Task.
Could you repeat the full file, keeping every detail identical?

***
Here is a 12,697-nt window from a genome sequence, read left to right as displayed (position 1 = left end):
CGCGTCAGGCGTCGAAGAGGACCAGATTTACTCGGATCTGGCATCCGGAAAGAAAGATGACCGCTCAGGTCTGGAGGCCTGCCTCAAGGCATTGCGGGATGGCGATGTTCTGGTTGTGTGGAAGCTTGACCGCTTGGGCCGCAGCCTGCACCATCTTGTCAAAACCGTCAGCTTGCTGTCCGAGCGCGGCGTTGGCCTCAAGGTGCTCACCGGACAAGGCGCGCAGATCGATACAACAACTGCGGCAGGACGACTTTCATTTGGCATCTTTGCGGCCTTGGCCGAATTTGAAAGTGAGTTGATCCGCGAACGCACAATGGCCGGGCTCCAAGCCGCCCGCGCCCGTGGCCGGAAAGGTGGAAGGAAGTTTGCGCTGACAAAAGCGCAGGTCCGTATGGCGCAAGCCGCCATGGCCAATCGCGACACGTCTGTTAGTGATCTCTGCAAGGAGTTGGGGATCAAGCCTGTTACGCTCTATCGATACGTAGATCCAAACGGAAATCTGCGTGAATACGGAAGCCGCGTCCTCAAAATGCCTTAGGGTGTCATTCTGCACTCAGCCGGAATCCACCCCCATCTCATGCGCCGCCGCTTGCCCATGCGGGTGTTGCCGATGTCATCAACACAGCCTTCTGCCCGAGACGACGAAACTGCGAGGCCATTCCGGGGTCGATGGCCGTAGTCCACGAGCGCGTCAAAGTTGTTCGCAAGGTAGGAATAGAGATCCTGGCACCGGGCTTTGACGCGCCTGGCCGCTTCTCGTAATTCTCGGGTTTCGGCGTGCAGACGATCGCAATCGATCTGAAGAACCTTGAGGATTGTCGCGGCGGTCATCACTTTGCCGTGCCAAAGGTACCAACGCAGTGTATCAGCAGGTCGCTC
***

Here is a 12,697-nt window from a genome sequence, read left to right as displayed (position 1 = left end):
CGCGTCAGGCGTCGAAGAGGACCAGATTTACTCGGATCTGGCATCCGGAAAGAAAGATGACCGCTCAGGTCTGGAGGCCTGCCTCAAGGCATTGCGGGATGGCGATGTTCTGGTTGTGTGGAAGCTTGACCGCTTGGGCCGCAGCCTGCACCATCTTGTCAAAACCGTCAGCTTGCTGTCCGAGCGCGGCGTTGGCCTCAAGGTGCTCACCGGACAAGGCGCGCAGATCGATACAACAACTGCGGCAGGACGACTTTCATTTGGCATCTTTGCGGCCTTGGCCGAATTTGAAAGTGAGTTGATCCGCGAACGCACAATGGCCGGGCTCCAAGCCGCCCGCGCCCGTGGCCGGAAAGGTGGAAGGAAGTTTGCGCTGACAAAAGCGCAGGTCCGTATGGCGCAAGCCGCCATGGCCAATCGCGACACGTCTGTTAGTGATCTCTGCAAGGAGTTGGGGATCAAGCCTGTTACGCTCTATCGATACGTAGATCCAAACGGAAATCTGCGTGAATACGGAAGCCGCGTCCTCAAAATGCCTTAGGGTGTCATTCTGCACTCAGCCGGAATCCACCCCCATCTCATGCGCCGCCGCTTGCCCATGCGGGTGTTGCCGATGTCATCAACACAGCCTTCTGCCCGAGACGACGAAACTGCGAGGCCATTCCGGGGTCGATGGCCGTAGTCCACGAGCGCGTCAAAGTTGTTCGCAAGGTAGGAATAGAGATCCTGGCACCGGGCTTTGACGCGCCTGGCCGCTTCTCGTAATTCTCGGGTTTCGGCGTGCAGACGATCGCAATCGATCTGAAGAACCTTGAGGATTGTCGCGGCGGTCATCACTTTGCCGTGCCAAAGGTACCAACGCAGTGTATCAGCAGGTCGCTC